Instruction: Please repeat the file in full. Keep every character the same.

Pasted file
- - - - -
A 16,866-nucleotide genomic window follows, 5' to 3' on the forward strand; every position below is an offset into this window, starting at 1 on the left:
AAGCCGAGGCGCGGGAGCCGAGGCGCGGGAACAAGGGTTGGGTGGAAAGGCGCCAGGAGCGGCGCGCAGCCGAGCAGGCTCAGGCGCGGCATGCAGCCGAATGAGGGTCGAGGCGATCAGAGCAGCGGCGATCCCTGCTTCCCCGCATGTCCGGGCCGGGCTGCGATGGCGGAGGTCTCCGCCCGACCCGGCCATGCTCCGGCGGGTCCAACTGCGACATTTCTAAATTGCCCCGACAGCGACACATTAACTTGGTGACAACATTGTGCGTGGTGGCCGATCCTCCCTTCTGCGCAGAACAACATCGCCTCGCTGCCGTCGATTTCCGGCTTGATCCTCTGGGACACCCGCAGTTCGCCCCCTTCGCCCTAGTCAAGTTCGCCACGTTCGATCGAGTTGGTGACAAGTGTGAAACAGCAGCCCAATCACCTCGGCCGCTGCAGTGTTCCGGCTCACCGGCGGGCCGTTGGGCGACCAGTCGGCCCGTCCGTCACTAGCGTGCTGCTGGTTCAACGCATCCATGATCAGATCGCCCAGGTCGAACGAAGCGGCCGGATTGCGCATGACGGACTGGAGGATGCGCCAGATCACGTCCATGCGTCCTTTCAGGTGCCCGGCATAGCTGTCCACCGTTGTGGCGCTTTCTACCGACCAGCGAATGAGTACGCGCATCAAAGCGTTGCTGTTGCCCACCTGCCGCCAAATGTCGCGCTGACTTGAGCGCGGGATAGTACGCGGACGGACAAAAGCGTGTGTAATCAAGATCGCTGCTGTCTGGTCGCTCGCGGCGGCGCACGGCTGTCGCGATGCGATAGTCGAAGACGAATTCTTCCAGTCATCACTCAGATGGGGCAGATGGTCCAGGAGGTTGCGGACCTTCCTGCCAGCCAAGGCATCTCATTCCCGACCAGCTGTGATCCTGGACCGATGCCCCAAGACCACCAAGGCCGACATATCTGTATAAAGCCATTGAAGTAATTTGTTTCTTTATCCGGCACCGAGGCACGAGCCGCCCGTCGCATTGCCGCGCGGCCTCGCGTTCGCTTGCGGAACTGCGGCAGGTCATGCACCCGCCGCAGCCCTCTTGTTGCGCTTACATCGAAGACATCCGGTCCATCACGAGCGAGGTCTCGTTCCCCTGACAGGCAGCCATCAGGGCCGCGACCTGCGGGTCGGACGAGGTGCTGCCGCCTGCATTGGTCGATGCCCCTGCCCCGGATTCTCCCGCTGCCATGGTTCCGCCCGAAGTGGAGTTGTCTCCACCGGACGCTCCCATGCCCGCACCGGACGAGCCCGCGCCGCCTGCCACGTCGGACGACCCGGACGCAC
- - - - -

A 16,866-nucleotide genomic window follows, 5' to 3' on the forward strand; every position below is an offset into this window, starting at 1 on the left:
AAGCCGAGGCGCGGGAGCCGAGGCGCGGGAACAAGGGTTGGGTGGAAAGGCGCCAGGAGCGGCGCGCAGCCGAGCAGGCTCAGGCGCGGCATGCAGCCGAATGAGGGTCGAGGCGATCAGAGCAGCGGCGATCCCTGCTTCCCCGCATGTCCGGGCCGGGCTGCGATGGCGGAGGTCTCCGCCCGACCCGGCCATGCTCCGGCGGGTCCAACTGCGACATTTCTAAATTGCCCCGACAGCGACACATTAACTTGGTGACAACATTGTGCGTGGTGGCCGATCCTCCCTTCTGCGCAGAACAACATCGCCTCGCTGCCGTCGATTTCCGGCTTGATCCTCTGGGACACCCGCAGTTCGCCCCCTTCGCCCTAGTCAAGTTCGCCACGTTCGATCGAGTTGGTGACAAGTGTGAAACAGCAGCCCAATCACCTCGGCCGCTGCAGTGTTCCGGCTCACCGGCGGGCCGTTGGGCGACCAGTCGGCCCGTCCGTCACTAGCGTGCTGCTGGTTCAACGCATCCATGATCAGATCGCCCAGGTCGAACGAAGCGGCCGGATTGCGCATGACGGACTGGAGGATGCGCCAGATCACGTCCATGCGTCCTTTCAGGTGCCCGGCATAGCTGTCCACCGTTGTGGCGCTTTCTACCGACCAGCGAATGAGTACGCGCATCAAAGCGTTGCTGTTGCCCACCTGCCGCCAAATGTCGCGCTGACTTGAGCGCGGGATAGTACGCGGACGGACAAAAGCGTGTGTAATCAAGATCGCTGCTGTCTGGTCGCTCGCGGCGGCGCACGGCTGTCGCGATGCGATAGTCGAAGACGAATTCTTCCAGTCATCACTCAGATGGGGCAGATGGTCCAGGAGGTTGCGGACCTTCCTGCCAGCCAAGGCATCTCATTCCCGACCAGCTGTGATCCTGGACCGATGCCCCAAGACCACCAAGGCCGACATATCTGTATAAAGCCATTGAAGTAATTTGTTTCTTTATCCGGCACCGAGGCACGAGCCGCCCGTCGCATTGCCGCGCGGCCTCGCGTTCGCTTGCGGAACTGCGGCAGGTCATGCACCCGCCGCAGCCCTCTTGTTGCGCTTACATCGAAGACATCCGGTCCATCACGAGCGAGGTCTCGTTCCCCTGACAGGCAGCCATCAGGGCCGCGACCTGCGGGTCGGACGAGGTGCTGCCGCCTGCATTGGTCGATGCCCCTGCCCCGGATTCTCCCGCTGCCATGGTTCCGCCCGAAGTGGAGTTGTCTCCACCGGACGCTCCCATGCCCGCACCGGACGAGCCCGCGCCGCCTGCCACGTCGGACGACCCGGACGCAC